A round-up of major happenings in Sri Lanka in the last week.
Political jostling over Hambantota
Former President Mahinda Rajapaksa dominated the news cycle in the emerald isle over his opposition to leasing of land to the Chinese in Hambantota and his intention to bring down the Sri Lanka Freedom Party (SLFP)-United National Party (UNP) government this year.
In his weekly column, The Sunday Times’ political editor had the most comprehensive laundry list of the ongoing name-calling between the SLFP and UNP. The verbal fights have become so bitter that UNP ministers have accused President Maithripala Sirisena’s brother of running the “rice mafia”.
With the SLFP spokesperson and ministers raising doubts about the validity of the MoU signed in September, which increased the term of the ruling coalition from two to five years, The Sunday Times‘ political editor wondered, “That begs answer to the question whether he has the blessings of his leadership to make those pronouncements. Many in the pro Sirisena SLFP believe he does. And that begs answer to an even more critical question — can the drift of the two sides from one another be stopped? If not, what happens to the many development programmes and the resuscitation of the country’s economy, an item of high priority?”
Meanwhile, Ceylon Today reported based on “informed sources” that ten ministers will be part of a group of SLFP members who will leave the government on January 8, the second anniversary of Sirisena’s surprise win.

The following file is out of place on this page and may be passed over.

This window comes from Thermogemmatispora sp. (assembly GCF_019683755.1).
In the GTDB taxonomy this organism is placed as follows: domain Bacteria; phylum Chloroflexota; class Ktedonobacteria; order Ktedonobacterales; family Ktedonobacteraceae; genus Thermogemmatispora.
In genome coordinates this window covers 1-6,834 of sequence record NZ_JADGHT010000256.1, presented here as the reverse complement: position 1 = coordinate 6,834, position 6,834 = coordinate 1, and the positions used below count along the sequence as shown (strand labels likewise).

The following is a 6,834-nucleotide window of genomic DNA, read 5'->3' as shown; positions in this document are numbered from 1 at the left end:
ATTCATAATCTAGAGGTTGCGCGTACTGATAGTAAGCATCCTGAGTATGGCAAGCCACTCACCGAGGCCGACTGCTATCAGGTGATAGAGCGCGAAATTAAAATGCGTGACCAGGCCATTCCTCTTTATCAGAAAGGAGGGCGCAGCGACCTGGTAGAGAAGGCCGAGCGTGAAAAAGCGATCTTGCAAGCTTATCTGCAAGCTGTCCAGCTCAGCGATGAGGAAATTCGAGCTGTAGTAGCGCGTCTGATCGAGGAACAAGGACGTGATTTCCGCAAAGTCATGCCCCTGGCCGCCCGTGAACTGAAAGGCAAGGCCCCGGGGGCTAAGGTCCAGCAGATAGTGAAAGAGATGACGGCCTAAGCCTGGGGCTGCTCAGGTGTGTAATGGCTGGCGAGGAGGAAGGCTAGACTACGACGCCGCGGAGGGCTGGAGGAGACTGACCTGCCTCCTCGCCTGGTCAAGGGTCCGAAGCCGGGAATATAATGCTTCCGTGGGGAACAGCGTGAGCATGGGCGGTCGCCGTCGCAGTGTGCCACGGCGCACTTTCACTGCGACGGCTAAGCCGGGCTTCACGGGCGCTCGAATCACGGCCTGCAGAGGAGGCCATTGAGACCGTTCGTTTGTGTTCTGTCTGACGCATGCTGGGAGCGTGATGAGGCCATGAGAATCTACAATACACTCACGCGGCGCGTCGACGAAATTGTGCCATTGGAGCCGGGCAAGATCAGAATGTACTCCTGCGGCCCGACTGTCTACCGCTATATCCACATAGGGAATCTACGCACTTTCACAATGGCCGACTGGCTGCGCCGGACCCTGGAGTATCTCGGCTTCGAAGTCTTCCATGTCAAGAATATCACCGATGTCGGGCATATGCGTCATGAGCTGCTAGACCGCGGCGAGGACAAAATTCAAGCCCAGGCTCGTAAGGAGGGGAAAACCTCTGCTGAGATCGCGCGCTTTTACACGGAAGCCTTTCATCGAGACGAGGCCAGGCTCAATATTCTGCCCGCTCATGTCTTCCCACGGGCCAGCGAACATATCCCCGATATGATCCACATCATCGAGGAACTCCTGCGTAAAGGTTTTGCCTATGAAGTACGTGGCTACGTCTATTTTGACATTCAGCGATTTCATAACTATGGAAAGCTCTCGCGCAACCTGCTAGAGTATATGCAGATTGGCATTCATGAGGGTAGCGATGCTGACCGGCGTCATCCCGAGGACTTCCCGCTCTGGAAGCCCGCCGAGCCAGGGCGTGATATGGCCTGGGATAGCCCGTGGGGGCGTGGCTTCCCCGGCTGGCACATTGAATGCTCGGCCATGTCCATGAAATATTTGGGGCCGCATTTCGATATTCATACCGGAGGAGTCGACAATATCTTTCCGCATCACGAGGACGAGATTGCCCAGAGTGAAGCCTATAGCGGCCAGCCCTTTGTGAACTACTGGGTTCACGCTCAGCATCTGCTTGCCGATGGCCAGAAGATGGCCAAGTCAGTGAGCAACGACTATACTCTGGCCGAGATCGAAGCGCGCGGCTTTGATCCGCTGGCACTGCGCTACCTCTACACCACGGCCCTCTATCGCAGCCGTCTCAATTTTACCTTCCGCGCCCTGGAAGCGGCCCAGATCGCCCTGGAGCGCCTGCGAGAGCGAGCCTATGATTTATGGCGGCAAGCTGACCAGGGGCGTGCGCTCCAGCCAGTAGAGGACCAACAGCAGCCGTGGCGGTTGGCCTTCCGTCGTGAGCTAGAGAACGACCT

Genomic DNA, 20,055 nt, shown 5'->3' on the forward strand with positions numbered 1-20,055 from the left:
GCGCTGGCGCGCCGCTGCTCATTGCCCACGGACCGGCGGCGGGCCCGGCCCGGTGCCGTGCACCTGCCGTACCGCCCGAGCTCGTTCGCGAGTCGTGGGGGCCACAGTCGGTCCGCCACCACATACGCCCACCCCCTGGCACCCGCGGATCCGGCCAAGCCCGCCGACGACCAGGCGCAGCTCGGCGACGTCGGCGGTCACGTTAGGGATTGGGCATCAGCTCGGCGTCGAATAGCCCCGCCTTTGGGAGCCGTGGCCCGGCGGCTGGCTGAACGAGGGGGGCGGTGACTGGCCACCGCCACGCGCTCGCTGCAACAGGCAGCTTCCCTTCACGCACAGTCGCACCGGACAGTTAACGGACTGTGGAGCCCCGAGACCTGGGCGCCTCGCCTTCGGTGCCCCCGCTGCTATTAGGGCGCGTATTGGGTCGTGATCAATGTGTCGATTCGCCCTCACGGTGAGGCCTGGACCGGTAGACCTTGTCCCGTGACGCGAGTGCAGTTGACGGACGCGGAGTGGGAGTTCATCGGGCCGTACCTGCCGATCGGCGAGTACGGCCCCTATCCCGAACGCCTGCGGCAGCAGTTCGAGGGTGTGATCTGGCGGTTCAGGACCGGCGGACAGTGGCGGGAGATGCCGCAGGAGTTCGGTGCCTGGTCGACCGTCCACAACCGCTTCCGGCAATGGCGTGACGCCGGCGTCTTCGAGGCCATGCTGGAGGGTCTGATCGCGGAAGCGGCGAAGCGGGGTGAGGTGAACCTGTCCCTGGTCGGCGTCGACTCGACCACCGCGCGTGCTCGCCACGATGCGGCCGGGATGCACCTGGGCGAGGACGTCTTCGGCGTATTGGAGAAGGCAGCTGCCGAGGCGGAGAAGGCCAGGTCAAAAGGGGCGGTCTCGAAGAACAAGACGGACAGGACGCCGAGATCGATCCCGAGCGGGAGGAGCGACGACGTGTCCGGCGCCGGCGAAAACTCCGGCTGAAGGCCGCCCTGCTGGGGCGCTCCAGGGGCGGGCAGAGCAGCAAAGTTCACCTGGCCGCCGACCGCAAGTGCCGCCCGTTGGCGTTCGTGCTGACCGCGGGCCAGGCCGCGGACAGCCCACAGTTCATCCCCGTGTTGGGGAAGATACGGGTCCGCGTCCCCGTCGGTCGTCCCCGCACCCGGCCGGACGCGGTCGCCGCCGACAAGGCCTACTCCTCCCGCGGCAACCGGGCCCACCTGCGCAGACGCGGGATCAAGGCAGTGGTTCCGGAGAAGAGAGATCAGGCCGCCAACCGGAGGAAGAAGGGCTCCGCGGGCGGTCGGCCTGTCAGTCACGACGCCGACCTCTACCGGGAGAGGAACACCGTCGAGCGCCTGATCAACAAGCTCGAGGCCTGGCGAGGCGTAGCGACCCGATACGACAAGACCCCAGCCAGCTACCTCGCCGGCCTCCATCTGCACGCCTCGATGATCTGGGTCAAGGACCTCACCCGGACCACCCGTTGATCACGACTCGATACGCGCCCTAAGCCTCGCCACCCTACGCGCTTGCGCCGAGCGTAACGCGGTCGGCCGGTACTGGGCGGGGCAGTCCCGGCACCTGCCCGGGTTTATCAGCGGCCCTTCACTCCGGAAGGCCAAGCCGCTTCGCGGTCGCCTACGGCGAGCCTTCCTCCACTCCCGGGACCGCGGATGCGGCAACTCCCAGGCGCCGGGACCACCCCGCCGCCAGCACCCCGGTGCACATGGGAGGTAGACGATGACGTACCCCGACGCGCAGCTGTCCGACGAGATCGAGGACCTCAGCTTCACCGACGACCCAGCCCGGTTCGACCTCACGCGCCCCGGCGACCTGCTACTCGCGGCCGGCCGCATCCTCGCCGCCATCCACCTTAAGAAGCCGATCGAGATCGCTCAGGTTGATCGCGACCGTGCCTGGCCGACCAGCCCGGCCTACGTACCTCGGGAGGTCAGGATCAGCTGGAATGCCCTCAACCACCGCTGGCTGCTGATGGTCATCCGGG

Rajapaksa’s blunt statement to foreign correspondents in Colombo that his new year resolution was to overthrow the government of national unity got the attention of the Lankan media. “Man on Mission to topple government in 2017,” said the main lead of the business paper Daily FT, with similar iterations across all newspapers.
When asked about Rajapaksa’s threat, Sri Lankan Prime Minister Ranil Wickremesinghe said, “Mr. Rajapaksa can do whatever he wants when I go to Switzerland”. He will be travelling soon to attend the World Economic Forum in Davos.
In an oped for the Daily News, Harim Peiris, advisor to the Sri Lankan foreign minister, was predictably dismissive with the likelihood of Rajapaksa getting his wish.
“The first obstacles in a Rajapaksa return is that the fundamental political dynamics that formed the foundation of Rajapaksa defeat, still holds true… If the Rajapaksa political comeback project is to succeed, two key changes need to take place, there must be an honest assessment of the failures of their governance, in all areas including economic, foreign, public sector management and social reconciliation policies and consequently seek to design a policy message and political outreach that is more pluralistic, tolerant and democratic.”
The Island’s editorial also seemed to hedge its bets. “Rajapaksa appears to command a majority of SLFP members of parliament, but even if the Sirisena-faction joins him, they are still short of a handful of MPs to ensure an absolute majority in the 225-majority national legislature…The unity of the fractured SLFP is the biggest threat to Wickremesinghe’s government and its failure to deliver on tackling corruption and prosecute alleged swindlers of the previous regime weighs heavily against it”.
On January 5, Wickremesinghe is set to make a “special statement on the current status of the UNP-SLFP unity Government and its future policies,” according to Ceylon Today.